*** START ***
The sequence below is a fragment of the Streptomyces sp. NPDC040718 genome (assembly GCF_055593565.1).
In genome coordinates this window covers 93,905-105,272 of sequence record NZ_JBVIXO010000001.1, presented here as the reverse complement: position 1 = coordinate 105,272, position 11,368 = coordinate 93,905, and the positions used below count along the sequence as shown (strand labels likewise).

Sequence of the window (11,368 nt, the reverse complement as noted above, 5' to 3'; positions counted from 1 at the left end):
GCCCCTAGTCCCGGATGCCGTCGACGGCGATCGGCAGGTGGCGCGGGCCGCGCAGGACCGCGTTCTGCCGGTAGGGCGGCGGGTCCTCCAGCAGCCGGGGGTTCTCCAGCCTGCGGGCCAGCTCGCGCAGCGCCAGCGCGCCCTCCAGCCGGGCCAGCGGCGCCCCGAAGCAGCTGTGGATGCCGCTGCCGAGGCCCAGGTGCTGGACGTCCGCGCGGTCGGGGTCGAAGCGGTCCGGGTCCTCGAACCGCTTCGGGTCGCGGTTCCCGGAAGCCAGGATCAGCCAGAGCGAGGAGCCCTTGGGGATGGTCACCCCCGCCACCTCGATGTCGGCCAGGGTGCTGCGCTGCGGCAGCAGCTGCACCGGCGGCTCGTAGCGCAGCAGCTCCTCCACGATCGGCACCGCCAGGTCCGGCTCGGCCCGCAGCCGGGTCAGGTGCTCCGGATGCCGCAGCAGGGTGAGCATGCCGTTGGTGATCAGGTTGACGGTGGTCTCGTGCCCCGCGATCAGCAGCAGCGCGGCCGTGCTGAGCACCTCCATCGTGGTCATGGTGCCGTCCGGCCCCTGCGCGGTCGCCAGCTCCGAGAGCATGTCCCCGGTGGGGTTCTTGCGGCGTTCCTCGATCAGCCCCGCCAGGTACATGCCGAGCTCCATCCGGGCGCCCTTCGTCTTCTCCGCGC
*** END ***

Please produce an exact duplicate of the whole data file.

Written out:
The sequence below is a fragment of the Streptomyces sp. NPDC040718 genome (assembly GCF_055593565.1).
In genome coordinates this window covers 93,905-105,272 of sequence record NZ_JBVIXO010000001.1, presented here as the reverse complement: position 1 = coordinate 105,272, position 11,368 = coordinate 93,905, and the positions used below count along the sequence as shown (strand labels likewise).

Sequence of the window (11,368 nt, the reverse complement as noted above, 5' to 3'; positions counted from 1 at the left end):
GCCCCTAGTCCCGGATGCCGTCGACGGCGATCGGCAGGTGGCGCGGGCCGCGCAGGACCGCGTTCTGCCGGTAGGGCGGCGGGTCCTCCAGCAGCCGGGGGTTCTCCAGCCTGCGGGCCAGCTCGCGCAGCGCCAGCGCGCCCTCCAGCCGGGCCAGCGGCGCCCCGAAGCAGCTGTGGATGCCGCTGCCGAGGCCCAGGTGCTGGACGTCCGCGCGGTCGGGGTCGAAGCGGTCCGGGTCCTCGAACCGCTTCGGGTCGCGGTTCCCGGAAGCCAGGATCAGCCAGAGCGAGGAGCCCTTGGGGATGGTCACCCCCGCCACCTCGATGTCGGCCAGGGTGCTGCGCTGCGGCAGCAGCTGCACCGGCGGCTCGTAGCGCAGCAGCTCCTCCACGATCGGCACCGCCAGGTCCGGCTCGGCCCGCAGCCGGGTCAGGTGCTCCGGATGCCGCAGCAGGGTGAGCATGCCGTTGGTGATCAGGTTGACGGTGGTCTCGTGCCCCGCGATCAGCAGCAGCGCGGCCGTGCTGAGCACCTCCATCGTGGTCATGGTGCCGTCCGGCCCCTGCGCGGTCGCCAGCTCCGAGAGCATGTCCCCGGTGGGGTTCTTGCGGCGTTCCTCGATCAGCCCCGCCAGGTACATGCCGAGCTCCATCCGGGCGCCCTTCGTCTTCTCCGCGC